Tylototriton shanorum can be differentiated from members of the subgenus Yaotriton by the former having color on the lip, parotoid, vertebral ridge, ribe nodules, limbs, and the lateral sides of the tail. Within the subgenus Tylototriton, which T. shanorum is a member of, it can be differentiated from T. daweishanesis and T. v. verrucosus because the former has ventral markings while the two latter species do not. However, darker specimens of the focal species can also be further distinguished by having a narrow, weakly segmented dorsal ridge and more indistinct dorsolateral bony ridges on the head. From T. kweichowensis and T. pseudoverrucosus our focal species can be differentiated by having isolated markings on its rib nodules. From T. taliangensis our focal species can be differentiated by having distinct rib nodules and not having reddish markings on the posterior sides of the parotoids. The color of T. shanorum is duller than T. uyenoi, T. v. pulcherrima, and T. yangi, however bright-colored individuals of the focal species can be differentiated from T. uyenoi by having deep vomerine tooth series (Nishikawa et al. 2014). Tylototriton shanorum has 14 dorsal warts, which is two less than T. himalayanus. Tylotriton shanorum also has a smaller snout-vent length and greater head width to length ratio than T. himalayanus (Khatiwada et al. 2015).

In alcohol, T. shanorum has a dark brown to black dorsal ground color and is slightly lighter on the ventrum. The anterior region of the head, parotoid, vertebral ridge, rib nodules, limbs, and lateral sides of tail are a dull reddish brown color. The upper and lower lips, palms and soles, vent region, and ventral side of tail are dark yellow (Nishikawa et al. 2014).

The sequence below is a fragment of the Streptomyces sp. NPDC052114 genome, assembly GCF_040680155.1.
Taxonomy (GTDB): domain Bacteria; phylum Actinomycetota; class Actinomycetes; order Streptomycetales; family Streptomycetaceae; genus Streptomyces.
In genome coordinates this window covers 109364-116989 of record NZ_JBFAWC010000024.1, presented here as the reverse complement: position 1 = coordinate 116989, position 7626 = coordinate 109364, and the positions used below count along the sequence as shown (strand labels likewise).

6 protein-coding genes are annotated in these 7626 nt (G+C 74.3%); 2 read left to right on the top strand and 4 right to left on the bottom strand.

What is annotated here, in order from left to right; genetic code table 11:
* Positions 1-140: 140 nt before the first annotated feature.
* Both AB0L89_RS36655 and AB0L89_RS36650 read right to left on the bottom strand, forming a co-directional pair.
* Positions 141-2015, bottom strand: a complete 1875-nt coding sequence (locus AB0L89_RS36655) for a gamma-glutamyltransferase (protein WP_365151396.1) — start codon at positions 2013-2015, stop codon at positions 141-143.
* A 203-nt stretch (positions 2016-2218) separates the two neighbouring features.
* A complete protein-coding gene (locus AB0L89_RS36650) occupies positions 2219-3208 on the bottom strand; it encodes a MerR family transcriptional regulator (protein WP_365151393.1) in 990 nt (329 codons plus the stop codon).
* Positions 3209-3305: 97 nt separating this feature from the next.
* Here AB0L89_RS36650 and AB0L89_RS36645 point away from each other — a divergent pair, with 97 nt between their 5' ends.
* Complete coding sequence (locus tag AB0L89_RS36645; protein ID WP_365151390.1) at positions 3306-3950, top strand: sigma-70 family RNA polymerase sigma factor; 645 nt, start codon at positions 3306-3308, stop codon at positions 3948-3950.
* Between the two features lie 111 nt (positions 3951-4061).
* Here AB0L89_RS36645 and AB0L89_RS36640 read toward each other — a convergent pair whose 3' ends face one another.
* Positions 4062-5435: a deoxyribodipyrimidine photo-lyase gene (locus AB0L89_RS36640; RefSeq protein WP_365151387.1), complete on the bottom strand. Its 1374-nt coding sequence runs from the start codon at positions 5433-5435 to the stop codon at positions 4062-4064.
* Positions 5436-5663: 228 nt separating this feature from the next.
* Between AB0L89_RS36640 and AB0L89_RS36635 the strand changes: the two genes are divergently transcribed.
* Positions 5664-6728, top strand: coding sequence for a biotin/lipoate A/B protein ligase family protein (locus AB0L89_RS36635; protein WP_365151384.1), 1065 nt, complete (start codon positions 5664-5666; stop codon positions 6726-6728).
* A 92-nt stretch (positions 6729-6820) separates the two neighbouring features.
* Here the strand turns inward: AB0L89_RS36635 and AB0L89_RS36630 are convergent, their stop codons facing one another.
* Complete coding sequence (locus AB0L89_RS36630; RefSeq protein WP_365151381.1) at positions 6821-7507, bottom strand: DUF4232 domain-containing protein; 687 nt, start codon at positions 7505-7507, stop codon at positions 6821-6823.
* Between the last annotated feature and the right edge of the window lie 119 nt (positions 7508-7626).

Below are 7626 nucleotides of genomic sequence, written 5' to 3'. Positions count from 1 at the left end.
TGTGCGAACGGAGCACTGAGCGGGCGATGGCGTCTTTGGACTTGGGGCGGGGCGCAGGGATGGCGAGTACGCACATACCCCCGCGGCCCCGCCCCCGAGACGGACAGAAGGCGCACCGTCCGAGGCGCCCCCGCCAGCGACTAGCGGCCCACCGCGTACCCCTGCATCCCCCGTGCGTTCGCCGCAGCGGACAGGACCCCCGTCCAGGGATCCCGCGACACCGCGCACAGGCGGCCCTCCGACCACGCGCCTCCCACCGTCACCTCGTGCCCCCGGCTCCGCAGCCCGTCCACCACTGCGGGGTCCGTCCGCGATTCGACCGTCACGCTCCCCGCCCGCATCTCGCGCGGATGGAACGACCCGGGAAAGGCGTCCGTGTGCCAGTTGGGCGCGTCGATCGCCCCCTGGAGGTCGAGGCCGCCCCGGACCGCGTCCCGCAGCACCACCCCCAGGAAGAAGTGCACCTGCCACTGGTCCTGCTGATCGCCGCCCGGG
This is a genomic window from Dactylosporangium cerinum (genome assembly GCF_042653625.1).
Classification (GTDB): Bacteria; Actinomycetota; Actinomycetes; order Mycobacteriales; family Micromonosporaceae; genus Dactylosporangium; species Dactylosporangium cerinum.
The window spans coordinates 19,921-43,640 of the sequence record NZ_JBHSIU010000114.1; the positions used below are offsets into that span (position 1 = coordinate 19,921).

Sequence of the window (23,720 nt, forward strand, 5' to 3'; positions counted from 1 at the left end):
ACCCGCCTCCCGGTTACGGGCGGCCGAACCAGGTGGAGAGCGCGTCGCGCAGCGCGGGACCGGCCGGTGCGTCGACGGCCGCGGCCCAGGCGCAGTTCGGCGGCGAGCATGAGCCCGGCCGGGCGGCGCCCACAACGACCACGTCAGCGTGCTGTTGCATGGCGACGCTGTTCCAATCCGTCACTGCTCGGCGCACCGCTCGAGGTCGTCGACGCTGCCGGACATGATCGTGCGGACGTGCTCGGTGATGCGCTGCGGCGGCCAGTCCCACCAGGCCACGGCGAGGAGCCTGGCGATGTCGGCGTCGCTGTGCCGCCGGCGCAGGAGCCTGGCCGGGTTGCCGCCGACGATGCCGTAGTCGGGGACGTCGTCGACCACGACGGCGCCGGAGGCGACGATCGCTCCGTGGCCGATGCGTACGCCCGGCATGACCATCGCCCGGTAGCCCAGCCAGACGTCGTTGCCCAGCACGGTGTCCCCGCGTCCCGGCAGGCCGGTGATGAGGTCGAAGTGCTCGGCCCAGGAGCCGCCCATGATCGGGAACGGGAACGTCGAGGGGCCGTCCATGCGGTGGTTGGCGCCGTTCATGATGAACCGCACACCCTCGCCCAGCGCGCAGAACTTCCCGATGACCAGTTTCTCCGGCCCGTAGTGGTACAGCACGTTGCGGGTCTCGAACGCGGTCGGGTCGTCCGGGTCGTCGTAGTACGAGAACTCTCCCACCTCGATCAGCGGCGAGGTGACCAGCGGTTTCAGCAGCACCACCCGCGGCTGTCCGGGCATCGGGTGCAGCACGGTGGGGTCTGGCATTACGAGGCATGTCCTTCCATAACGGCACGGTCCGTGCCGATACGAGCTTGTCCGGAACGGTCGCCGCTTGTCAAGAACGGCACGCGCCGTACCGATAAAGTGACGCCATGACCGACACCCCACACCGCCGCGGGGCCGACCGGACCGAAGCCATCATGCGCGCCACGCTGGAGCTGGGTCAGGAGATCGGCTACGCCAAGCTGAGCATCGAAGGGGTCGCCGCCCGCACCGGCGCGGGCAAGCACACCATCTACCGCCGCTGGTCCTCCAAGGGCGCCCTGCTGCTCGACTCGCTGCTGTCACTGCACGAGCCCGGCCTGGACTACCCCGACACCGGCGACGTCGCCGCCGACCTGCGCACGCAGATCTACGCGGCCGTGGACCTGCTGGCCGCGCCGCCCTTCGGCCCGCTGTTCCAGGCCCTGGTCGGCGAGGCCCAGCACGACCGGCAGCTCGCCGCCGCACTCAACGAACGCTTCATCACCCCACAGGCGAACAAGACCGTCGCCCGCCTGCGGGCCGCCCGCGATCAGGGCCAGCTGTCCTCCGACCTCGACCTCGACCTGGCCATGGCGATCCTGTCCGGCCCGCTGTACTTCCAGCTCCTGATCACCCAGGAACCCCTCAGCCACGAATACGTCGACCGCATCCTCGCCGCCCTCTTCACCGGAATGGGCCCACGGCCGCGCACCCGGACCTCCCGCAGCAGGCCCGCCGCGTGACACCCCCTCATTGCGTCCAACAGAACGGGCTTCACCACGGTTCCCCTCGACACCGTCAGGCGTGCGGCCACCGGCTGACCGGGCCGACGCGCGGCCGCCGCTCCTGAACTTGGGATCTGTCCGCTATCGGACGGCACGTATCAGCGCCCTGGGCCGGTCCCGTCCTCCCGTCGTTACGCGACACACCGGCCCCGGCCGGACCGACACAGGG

Two juveniles that were bred in captivity and collected from the pet trade were initially suspected to be T. shanging but were later reclassified as T. shanorum based on molecular data (see Comments section). Like the adults they had dark brown to black dorsums with lighter ventrums. However, they had a brighter yellow color on the dorsal head, upper and lower lips, parotoid, vertebral ridge, rib nodules, limbs, palm and sole, vent region, and whole tail. It is unclear if this description is based on life or in preservative (Nishikawa et al. 2014).

The male specimen had a more robust body, longer tail, and longer vent slit than the females specimens. Across sex, the development and prominence of the bony ridges may vary, with females having less prominent rib nodules with more granules than males. The coloration is fairly consistent, but the brightness of the yellow can vary (Nishikawa et al. 2014).

Distribution and Habitat

Country distribution from AmphibiaWeb's database: Myanmar


View distribution map in BerkeleyMapper.
Tylototriton shanorum has been found only in Tuanggyi, Shan State, Myanmar near lentic bodies of water at an elevation of around 14,000 meters (Nishikawa et al. 2014).